In conclusion, when reviewing a book or audio recording, a person has to be aware of any bias she might be presenting. For example, if you asked me to review a book about snakes, I would be professional enough to tell you that you should seek another person to do the job. Hence, no matter how well documented the book or how good-looking the pictures would be, a snake is not an appealing creature to me. At least, I would be honest enough to warn you that I lack the objectivity to be doing the review. One would expect the same amount of professionalism from a journalist.
Save your money, skip the psychobabble
Company sells "cure' for mouse phobia $150 CDs are confusing, not calming
Jan. 6, 2006. 01:00 AM
TRACEY TYLER STAFF REPORTER
When it comes to mice, I don't have a phobia, just a garden-variety aversion - the kind that would cause any reasonable person to jump on the couch at the sight of a tiny brown creature skittering across the floor.
I suspect it's biological, programmed into our DNA. We're meant to be repelled by things that destroy our food and spread disease.
So it was with some skepticism that I agreed to review a three-CD set from the CTRN Phobia Clinic in New York, entitled "Vanquish Fear and Anxiety in Just 24 Hours. Guaranteed." CTRN stands for "Change that Right Now."
And according to clinic founder Seymour Segnit, our host for this audio journey, my doubt may be my biggest problem.
Segnit's Website tells me the disc I'm slipping into my dashboard is a "small yet incredibly powerful product," one that will enable me to lift ALL negative emotions from my past. Best of all, I will feel younger and happier by the end.
But it will only work if I am TOTALLY COMMITTED, he says.
Segnit isn't a doctor or a psychologist, but he does have a friendly voice, which may account in part for his past success as a radio host in Europe (following a career in advertising and an engineering degree from Oxford University.) He's now a "Certified Trainer and Master Practitioner of Neuro-Linguistic Programming and Time Line Therapy," a technique which has me confused.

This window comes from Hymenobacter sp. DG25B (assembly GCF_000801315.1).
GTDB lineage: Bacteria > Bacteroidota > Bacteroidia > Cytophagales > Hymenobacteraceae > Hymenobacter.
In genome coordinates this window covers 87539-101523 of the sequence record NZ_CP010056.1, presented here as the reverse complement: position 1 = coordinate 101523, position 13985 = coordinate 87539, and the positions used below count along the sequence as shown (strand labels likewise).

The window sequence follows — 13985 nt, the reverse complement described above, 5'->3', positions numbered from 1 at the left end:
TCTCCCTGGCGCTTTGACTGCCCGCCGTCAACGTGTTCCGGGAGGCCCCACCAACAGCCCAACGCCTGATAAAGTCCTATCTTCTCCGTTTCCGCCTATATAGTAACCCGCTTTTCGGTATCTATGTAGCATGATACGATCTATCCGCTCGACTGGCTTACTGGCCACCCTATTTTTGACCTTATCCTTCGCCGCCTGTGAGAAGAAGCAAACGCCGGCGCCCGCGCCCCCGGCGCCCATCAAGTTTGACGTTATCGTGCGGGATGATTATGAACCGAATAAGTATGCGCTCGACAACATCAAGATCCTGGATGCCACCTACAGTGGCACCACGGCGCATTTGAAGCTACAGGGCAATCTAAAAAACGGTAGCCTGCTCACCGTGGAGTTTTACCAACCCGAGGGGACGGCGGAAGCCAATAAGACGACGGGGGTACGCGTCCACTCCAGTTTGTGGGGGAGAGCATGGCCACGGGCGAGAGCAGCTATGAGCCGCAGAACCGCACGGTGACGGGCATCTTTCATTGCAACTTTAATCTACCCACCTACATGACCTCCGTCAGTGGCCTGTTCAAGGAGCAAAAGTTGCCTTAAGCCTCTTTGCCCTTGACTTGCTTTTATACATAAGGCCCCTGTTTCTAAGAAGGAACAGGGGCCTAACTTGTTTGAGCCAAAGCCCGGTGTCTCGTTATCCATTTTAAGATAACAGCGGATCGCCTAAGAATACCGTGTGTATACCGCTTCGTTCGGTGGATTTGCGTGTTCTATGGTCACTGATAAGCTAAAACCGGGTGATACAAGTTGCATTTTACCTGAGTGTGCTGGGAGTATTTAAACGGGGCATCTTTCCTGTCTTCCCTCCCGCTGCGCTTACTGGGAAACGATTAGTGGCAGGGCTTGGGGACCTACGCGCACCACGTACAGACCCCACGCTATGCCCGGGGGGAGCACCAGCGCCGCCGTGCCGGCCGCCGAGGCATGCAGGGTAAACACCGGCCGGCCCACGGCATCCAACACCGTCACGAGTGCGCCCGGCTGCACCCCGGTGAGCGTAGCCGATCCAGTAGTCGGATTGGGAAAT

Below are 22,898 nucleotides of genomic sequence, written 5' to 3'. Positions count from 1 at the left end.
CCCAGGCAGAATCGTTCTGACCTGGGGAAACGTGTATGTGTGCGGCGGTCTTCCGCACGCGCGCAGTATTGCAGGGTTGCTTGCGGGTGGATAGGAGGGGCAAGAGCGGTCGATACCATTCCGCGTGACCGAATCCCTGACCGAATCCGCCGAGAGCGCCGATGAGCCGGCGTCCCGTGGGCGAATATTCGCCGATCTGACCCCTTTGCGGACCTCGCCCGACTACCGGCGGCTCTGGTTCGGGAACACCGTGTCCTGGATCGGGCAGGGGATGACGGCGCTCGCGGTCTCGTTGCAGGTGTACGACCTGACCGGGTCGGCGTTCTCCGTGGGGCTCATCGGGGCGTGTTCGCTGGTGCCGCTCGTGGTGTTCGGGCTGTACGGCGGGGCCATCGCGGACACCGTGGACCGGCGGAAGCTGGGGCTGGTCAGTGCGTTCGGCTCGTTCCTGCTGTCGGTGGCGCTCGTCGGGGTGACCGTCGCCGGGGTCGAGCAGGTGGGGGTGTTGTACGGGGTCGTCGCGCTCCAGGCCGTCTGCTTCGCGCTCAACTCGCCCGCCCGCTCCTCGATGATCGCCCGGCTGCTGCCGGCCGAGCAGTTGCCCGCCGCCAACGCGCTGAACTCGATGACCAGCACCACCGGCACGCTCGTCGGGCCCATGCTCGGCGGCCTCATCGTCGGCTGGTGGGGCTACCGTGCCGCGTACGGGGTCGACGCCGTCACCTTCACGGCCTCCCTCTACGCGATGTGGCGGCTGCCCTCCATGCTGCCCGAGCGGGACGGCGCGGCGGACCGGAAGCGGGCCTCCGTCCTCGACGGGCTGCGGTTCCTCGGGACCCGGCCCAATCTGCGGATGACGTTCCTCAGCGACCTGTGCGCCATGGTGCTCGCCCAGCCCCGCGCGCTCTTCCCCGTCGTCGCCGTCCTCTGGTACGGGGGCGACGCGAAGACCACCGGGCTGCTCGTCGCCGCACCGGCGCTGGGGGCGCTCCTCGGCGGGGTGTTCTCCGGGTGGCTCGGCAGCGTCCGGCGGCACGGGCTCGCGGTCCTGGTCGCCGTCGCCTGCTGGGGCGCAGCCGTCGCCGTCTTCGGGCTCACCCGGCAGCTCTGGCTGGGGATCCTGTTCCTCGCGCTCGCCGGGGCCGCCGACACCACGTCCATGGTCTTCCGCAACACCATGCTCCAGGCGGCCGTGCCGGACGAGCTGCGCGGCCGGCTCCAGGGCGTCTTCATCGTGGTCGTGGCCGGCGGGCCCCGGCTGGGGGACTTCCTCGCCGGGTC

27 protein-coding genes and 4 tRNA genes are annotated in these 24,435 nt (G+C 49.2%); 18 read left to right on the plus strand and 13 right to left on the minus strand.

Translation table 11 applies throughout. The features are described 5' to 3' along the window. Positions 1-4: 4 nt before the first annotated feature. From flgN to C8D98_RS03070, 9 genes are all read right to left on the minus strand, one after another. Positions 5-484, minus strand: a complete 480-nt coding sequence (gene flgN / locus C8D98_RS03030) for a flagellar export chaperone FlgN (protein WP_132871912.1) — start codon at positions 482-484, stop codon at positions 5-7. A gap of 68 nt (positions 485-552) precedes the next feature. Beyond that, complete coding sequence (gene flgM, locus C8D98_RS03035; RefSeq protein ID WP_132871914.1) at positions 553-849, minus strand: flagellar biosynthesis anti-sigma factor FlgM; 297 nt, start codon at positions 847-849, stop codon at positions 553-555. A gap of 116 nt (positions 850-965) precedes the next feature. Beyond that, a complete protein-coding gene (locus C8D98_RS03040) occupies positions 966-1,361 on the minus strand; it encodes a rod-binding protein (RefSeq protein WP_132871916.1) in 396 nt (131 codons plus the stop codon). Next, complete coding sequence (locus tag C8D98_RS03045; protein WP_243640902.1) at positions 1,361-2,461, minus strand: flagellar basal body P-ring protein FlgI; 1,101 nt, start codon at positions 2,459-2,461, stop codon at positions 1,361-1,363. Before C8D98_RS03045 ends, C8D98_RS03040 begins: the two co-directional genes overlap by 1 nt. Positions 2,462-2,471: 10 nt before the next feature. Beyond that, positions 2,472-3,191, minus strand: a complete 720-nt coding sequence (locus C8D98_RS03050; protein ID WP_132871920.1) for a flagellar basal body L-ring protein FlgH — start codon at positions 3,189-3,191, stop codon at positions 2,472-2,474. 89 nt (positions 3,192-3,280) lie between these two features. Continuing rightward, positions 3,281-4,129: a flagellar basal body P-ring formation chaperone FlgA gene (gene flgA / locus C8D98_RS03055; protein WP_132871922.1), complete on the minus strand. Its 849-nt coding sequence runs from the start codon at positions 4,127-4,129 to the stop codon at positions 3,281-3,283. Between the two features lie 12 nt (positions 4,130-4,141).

Time Line Therapy seems to involve going back in time and concentrating on how you felt before your particular problem developed. But after listening to the program twice, I'm still not sure. Another weapon in Segnit's fear-conquering arsenal is a technique called "anchoring." Again, I don't fully understand it, but it seems to require squeezing your fists a lot.
While the terminology and techniques may be fairly recent, I think it's fair to say that Segnit's basic message is as old as Pavlov's dogs. The brain can be conditioned. Mind over matter. You can do anything you want, if you focus.
This may be helpful in overcoming some of the classic fears, like fear of getting on an airplane or fear of public speaking. Fear of clowns, maybe. But for $147 U.S. (that's after a $50 rebate; it also comes with a 94-page workbook) is this how you want to deal with your mouse problem? No. You want to spend the time and a fraction of the money at the hardware store, investing in traps.
And as you wait for the traps to spring, you sit back and picture a slightly-larger version of those creatures at a theme park, wearing a polka dot dress, and you tell yourself mice aren't all bad.